Category Archives: South Africa

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Who is Naspers?

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The bewildered herd must be governed by a specialized class whose interests reach beyond the locality. (Walther Lippmann)

Who is naspers

Knowledge is power… and power is money. In order to make big money, you need big money.

The first big fund to invest in Naspers was Comerica Foreign Equity. This fund is run by World Asset Management, the investment arm of HSBC. This bank has its main (private) office on Tortola, the largest of the British Virgin Islands.

And guess where Naspers’s investment arm, MIH Holdings Limited, is located? Yes, in the exact same street of this tax-haven of the (mostly) British elite. Just think about the above every time you pay a small fortune to watch M-Net, SuperSport, DSTV, et cetera.

Now, HSBC is the world’s 3rd largest bank with $2.36 trillion in assets. Formerly known as Hong Kong Shanghai Bank Corporation, HSBC is one of the most unscrupulous banks ever. It has been the cash cow of the British elite since its inception as a repository for British Crown opium proceeds accrued during the Chinese Opium Wars.

Armed with a royal charter, Lord Shelbourne started the Chinese opium trade in 1783 with merchants from the East India Company. Shelbourne’s main spin-doctor was Adam Smith. The latter worked for the East India Company, which was formed from the slave-trading Levant Company and later became known as Chatham House. The latter is home to the Royal Institute for International Affairs (RIIA), the second most influential think tank in the world.

The RIIA was founded in 1920. Its American sister institute, the Council on Foreign Relations (CFR), was founded one year later. Walther Lippmann, the Pulitzer-Prize essayist, journalist and mass-media genius was one of the founding members of the CFR. But more about him later. Needless to say, these two organizations, the RIIA and CFR, work hand in hand.

Now, the CFR is run by some of the best brains in America. They are truly exceptional people. They basically run the State Department, the CIA and are connected to nearly everybody that matters in the business and academia in America, and globally.

The CIA operates under the cover of various organizations when it comes to furthering America’s strategic and economic interests. The Ford Foundation is one of the main fronts of the CIA (i.e. the CFR).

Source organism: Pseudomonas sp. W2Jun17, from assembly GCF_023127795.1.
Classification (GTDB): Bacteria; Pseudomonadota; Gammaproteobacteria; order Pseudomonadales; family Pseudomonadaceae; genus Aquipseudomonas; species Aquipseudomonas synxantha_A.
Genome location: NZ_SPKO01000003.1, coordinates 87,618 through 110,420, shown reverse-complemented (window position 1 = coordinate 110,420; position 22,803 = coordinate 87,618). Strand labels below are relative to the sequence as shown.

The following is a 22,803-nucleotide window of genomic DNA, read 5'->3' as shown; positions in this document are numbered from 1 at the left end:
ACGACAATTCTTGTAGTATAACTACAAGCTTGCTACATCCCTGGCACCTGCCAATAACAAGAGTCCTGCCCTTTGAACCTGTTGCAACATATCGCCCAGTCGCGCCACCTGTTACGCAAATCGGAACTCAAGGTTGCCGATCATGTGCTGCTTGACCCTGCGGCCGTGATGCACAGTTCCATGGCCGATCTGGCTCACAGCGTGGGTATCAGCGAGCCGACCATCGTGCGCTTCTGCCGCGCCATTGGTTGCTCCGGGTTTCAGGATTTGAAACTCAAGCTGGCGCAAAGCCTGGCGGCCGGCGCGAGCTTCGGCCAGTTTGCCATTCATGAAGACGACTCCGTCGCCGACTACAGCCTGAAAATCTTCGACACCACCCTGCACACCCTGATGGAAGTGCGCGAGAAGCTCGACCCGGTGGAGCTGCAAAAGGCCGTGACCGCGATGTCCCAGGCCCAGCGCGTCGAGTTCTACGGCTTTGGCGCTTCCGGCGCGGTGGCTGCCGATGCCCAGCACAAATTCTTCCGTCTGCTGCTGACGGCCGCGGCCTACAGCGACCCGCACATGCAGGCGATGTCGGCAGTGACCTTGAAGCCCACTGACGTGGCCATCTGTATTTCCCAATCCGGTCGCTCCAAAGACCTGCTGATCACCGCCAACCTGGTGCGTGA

In June 1985, this foundation hosted the first ever meeting between the ANC and the Broederbond (i.e. the NP).

The conference took place in Glen Cove, Long Island on June 1st. The main players were Professor JP De Lange (Head of the Broederbond) and ANC officials, Thabo Mbeki, Mac Maharaj and Seretse Choadi.

This meeting did not produce the results the CFR were hoping for. So they summoned the (economic) artillery, David Rockefeller.

Along with being a CFR director for 46 years, David Rockefeller served as chairman of the board from 1970-85 and was the organization’s honorary chairman till 2001. During this time, he was also chairman of Chase Manhattan Bank.

On 31st July 1985, Chase Manhattan decided not to roll over South Africa’s debt. Apparently Pik Botha’s traitor heart nearly stopped beating: “I will never forget the night of July 31 when [Minister of Finance] Barend du Plessis phoned me … [He said]: ‘Pik, I must tell you that the country is facing inevitable bankruptcy … The process has started.’” (source).

The rest is history.

So what has this got to do with Naspers? Well, it just shows that Naspers is just another appendage of interest groups beyond the borders of South Africa. In other words, it does not serve the interests of South Africans. But then, neither do other media giants in South Africa.

Caxton/CTP’s chairman in the early 1990s was Van Zyl Slabbert, who also became the chairman of the Johannesburg Stock Exchange. Slabbert was the useful idiot of CFR member George Soros. The latter, through his Open Society Foundation, sponsored Slabbert and super-useful idiot Max Du Preez… especially with his anti-Afrikaner Vrye Weekblad newspaper.

So, every time you hear about the Davos Afrikaner called Koos Bekker, the big boss of the 33rd largest media company in the world called Naspers (worth R344 billion or $34,88 billion) just know that he is just another witting puppet on an Anglo-American string.

He is just like those rich Boer farmers who became hensoppers during the Anglo-Boer War… selling out their own people purely for profit. Nothing more, nothing less.

Meaning that the “Who is Naspers?” question is not really that interesting. The really interesting question is the “why” behind Naspers.

Answering this question will take us through the wonderful worlds of Baudrillard (e.g. see my article Mandela’s Empire), Noam Chomsky’s Manufacturing Consent: The Political Economy of the Mass Media, the Washington Consensus, Bretton Woods, Walther Lippmann’s Public Opinion… all the way back to Edmund Husserl`s phenomenology (e.g. see my article Why Mandela).